Women broadcasters are making some progress - but there is still a way to go

Women broadcasters are making some progress – but there is still a way to go

But the war is far from won

Is it time to throw our hats in the air to celebrate the success of women broadcasters in Ireland?

Audiences for programmes presented by women are up. And new shows targeted at women are being launched.

It’s tempting to think that women are finally being equally represented in the media.

Alas, that’s still not the case. But first the good news.

Women presenters win listeners

According to the latest JNLR figures, Claire Byrne’s audience on RTÉ Radio One has increased by 25,000 while Miriam O’Callaghan’s audience has grown by 12,000.

By contrast, with the exception of the station’s women presenters and Seán O’Rourke, all other shows on Radio One lost listeners.

Meanwhile, Newstalk has launched the Colette Fitzpatrick Show which, Fitzpatrick said, will “give women a platform to discuss issues that are important to us”.

While this focus on a female audience is welcome, the hour-long show is tucked into the schedules at the less-than-primetime slot of 9am on a Sunday morning.

Nevertheless, the show’s sponsor, Marks and Spencer, is high-end – indicating a strong desire on the part of advertisers to reach a female audience and a belief that Fitzpatrick’s audience will grow.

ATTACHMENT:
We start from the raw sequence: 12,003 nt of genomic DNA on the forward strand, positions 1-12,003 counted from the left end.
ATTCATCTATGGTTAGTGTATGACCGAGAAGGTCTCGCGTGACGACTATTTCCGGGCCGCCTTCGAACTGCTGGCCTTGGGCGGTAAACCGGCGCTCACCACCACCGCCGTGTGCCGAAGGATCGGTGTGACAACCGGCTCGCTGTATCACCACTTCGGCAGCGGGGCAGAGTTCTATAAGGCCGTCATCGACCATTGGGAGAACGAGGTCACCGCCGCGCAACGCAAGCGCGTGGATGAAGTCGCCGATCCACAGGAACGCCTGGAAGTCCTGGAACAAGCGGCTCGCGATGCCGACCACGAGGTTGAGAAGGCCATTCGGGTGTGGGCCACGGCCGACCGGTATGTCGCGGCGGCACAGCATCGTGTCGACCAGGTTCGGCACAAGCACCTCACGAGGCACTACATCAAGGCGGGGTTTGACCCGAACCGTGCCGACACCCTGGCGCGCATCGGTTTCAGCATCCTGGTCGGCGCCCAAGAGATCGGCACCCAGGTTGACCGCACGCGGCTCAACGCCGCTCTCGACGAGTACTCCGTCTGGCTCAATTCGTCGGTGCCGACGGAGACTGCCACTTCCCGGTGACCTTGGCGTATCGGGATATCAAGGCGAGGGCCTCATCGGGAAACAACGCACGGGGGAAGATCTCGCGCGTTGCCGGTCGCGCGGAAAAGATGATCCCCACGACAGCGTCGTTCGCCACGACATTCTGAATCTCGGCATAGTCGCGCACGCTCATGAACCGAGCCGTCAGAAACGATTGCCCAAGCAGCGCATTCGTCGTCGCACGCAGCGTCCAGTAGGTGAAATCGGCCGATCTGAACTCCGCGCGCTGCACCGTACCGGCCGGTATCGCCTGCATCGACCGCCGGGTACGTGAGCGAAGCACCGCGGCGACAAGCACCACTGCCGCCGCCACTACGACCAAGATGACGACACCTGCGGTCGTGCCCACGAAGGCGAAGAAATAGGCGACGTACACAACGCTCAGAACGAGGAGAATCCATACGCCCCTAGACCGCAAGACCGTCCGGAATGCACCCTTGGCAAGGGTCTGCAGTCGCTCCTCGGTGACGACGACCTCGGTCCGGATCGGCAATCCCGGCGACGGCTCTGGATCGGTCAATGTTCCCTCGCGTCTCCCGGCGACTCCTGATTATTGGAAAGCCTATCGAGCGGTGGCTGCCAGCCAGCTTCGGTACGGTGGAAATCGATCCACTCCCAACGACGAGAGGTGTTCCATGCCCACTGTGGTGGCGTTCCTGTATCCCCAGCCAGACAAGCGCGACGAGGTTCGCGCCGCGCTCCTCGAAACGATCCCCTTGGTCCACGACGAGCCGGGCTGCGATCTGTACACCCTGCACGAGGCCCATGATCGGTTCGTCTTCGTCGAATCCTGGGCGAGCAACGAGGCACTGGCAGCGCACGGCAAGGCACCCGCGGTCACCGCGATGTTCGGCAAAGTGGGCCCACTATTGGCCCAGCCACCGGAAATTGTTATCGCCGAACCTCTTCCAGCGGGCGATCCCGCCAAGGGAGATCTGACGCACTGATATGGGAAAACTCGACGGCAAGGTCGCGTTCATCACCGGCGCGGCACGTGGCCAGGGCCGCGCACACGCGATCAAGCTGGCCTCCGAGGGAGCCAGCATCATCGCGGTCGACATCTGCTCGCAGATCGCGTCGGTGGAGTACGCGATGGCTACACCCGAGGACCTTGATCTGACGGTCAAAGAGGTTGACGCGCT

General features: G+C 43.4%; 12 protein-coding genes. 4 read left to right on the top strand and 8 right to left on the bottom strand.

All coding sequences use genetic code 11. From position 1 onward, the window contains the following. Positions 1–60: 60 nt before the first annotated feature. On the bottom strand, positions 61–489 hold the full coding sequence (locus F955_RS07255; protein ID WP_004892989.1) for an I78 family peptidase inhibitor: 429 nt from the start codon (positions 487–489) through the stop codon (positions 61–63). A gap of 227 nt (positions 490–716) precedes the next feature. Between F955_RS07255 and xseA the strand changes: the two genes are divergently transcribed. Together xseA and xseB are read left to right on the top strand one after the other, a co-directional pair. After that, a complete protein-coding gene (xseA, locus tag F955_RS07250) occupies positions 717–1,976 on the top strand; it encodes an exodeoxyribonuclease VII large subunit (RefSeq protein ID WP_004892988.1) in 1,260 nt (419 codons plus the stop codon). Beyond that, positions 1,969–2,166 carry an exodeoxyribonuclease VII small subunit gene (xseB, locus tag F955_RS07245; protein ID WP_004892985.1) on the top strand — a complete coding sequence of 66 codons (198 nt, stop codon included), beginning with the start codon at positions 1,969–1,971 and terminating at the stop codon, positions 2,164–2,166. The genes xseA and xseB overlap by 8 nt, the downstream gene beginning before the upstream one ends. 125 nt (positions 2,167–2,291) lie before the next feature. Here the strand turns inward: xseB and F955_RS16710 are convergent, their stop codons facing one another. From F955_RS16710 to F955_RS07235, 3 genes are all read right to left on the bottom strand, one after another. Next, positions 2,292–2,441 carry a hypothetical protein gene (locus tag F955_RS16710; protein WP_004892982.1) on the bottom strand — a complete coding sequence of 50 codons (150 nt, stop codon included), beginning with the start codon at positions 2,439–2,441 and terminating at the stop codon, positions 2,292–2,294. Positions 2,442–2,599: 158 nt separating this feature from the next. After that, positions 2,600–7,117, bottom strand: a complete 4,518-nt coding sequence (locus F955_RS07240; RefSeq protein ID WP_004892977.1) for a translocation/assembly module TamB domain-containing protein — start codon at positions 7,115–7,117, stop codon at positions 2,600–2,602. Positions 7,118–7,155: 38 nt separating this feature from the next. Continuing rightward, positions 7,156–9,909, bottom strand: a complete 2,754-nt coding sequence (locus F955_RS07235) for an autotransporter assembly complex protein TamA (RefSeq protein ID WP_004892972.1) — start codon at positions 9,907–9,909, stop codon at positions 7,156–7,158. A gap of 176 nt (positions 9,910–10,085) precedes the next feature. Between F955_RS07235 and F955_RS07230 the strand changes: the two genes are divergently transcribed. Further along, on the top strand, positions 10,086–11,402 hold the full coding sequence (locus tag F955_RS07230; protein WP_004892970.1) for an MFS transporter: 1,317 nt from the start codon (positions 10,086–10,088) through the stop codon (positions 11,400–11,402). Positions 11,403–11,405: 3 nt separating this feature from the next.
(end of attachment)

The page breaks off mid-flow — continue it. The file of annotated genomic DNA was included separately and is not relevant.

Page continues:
So, there’s an identifiable trend: audiences are tuning to listen to women broadcasters in greater numbers.

There’s other good news. Online magazines, such as the American website Jezebel, have created sizeable new audiences of women that traditional media is being forced to take seriously.

Recently, British broadcaster Lauren Laverne launched The Pool, a website promising “original content for busy women”.


Now the bad news.

Research over the last few years has consistently shown that women are still underrepresented in Irish radio, as presenters or guests on news and current affairs programmes.

Figures show that women account for somewhere between a quarter and a third of voices on air.

So what to do?

The problem isn’t unique to Ireland. In the UK, there has been increasing criticism of the prevalence of all-male panels in the media.

Oxford academic Debbie Cameron says the way to fight this inequality is to encourage a greater gender balance in debates.

She highlights the need to make a conscious effort to support other women.

It will continue to be a struggle but equality will come with mutual support and encouragement. Let us know what you think.